Niki de Saint Phalle (French-American, 1930–2002), born in Neuilly-sur-Seine, was a female sculptor and painter, famed for her joyful representations of women and large fantastical sculptures.
Due to her family’s economic circumstances, she moved to New York City as a young girl, where she spent the next 20 years of her life. After a failed early marriage, Saint Phalle turned to painting and, in 1961, began to work alongside Swiss artist Jean Tinguely, whom she married a decade later. Her 1960s Tirs, or “Shots,” created by shooting a .22 caliber rifle at a plaster relief containing hidden reservoirs of paint, quickly earned her international fame.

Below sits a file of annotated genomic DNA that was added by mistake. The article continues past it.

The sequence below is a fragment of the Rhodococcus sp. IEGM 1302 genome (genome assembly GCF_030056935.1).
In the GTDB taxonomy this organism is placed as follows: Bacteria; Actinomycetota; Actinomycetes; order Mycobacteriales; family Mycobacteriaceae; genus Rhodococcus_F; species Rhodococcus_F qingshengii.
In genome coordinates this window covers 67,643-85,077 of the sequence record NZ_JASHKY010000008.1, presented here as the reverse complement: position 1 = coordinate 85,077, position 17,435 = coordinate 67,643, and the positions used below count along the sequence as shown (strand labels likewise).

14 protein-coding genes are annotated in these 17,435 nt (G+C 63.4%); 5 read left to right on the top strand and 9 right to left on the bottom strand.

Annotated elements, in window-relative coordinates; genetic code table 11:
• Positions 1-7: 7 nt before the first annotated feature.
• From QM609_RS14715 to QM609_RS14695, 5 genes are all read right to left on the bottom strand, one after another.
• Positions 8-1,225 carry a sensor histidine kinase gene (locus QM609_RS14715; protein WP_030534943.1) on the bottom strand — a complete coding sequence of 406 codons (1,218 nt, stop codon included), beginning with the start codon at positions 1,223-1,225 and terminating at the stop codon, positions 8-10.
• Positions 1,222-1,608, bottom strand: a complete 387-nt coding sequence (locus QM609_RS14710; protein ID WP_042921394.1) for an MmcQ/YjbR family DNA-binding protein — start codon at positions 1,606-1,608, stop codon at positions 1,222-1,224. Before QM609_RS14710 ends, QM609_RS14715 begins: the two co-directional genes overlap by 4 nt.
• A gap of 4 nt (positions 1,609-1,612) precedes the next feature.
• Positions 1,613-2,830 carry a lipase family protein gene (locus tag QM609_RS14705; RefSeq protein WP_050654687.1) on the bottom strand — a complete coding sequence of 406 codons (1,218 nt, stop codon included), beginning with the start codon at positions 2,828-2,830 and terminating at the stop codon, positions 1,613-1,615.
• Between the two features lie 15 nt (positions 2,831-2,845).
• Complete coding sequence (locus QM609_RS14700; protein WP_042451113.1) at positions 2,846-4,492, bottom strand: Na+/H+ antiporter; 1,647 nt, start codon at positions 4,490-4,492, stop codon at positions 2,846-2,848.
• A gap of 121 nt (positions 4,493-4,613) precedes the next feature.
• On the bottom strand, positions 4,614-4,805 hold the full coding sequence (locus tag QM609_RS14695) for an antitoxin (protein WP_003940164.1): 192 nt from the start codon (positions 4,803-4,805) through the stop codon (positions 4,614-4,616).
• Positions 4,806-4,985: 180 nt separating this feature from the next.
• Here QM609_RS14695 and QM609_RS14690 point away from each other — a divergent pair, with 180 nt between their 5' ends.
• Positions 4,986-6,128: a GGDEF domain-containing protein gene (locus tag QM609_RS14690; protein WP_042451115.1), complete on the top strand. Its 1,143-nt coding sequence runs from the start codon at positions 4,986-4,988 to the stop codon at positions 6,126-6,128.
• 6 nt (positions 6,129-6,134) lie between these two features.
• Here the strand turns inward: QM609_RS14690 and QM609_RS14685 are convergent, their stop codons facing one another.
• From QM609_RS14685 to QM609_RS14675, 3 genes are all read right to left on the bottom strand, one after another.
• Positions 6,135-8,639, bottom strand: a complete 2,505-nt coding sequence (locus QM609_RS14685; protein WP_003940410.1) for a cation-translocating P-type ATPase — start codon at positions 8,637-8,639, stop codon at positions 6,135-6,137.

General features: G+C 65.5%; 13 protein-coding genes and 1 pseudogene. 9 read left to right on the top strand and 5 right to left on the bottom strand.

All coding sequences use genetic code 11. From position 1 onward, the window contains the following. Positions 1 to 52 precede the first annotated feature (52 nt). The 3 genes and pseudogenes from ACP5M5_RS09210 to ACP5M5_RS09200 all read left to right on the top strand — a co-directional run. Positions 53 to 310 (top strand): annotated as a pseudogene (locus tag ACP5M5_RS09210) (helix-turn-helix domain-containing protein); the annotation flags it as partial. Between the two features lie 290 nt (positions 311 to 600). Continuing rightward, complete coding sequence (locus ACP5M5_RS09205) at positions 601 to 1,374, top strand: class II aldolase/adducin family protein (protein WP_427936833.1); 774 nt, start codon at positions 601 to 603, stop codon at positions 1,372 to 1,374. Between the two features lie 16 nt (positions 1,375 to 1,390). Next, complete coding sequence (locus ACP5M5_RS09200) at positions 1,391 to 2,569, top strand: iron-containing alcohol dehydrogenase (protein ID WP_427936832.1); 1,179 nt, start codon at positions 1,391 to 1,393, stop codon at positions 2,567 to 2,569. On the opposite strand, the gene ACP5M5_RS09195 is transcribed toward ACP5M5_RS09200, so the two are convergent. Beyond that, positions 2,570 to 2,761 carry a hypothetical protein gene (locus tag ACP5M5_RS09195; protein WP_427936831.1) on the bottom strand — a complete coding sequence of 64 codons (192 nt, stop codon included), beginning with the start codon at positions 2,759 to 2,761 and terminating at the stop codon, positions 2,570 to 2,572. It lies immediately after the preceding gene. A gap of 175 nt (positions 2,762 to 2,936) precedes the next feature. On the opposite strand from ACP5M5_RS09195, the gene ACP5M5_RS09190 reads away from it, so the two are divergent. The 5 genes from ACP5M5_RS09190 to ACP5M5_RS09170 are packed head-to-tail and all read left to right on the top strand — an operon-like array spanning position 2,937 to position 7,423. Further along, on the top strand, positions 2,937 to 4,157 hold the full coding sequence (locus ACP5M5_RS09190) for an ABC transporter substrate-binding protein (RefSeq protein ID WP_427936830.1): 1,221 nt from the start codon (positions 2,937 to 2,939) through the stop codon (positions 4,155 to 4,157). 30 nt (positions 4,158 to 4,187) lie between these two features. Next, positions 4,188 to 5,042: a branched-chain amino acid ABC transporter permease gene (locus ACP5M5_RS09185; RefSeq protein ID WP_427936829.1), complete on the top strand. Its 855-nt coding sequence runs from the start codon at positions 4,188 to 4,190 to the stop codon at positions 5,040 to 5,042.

In 1965, Saint Phalle developed the voluptuous female form of the Nana, French slang for “woman,” which led to the commission of the vast sculpture, She: a Cathedral for the Modern Museet in Stockholm. As she worked on brightly painted sculptures of animals and human figures, Saint Phalle conceived the idea for her Tarot Garden, a sculpture park inspired by Gaudí’s Parc Güell. After two decades of work, the garden of monumental sculpture and whimsical architecture opened in Tuscany in 1998.
Saint Phalle is also celebrated for her work on AIDS awareness; after an assistant contracted the disease and died of it, Saint Phalle illustrated, Aids, You Can’t Catch it Holding Hands.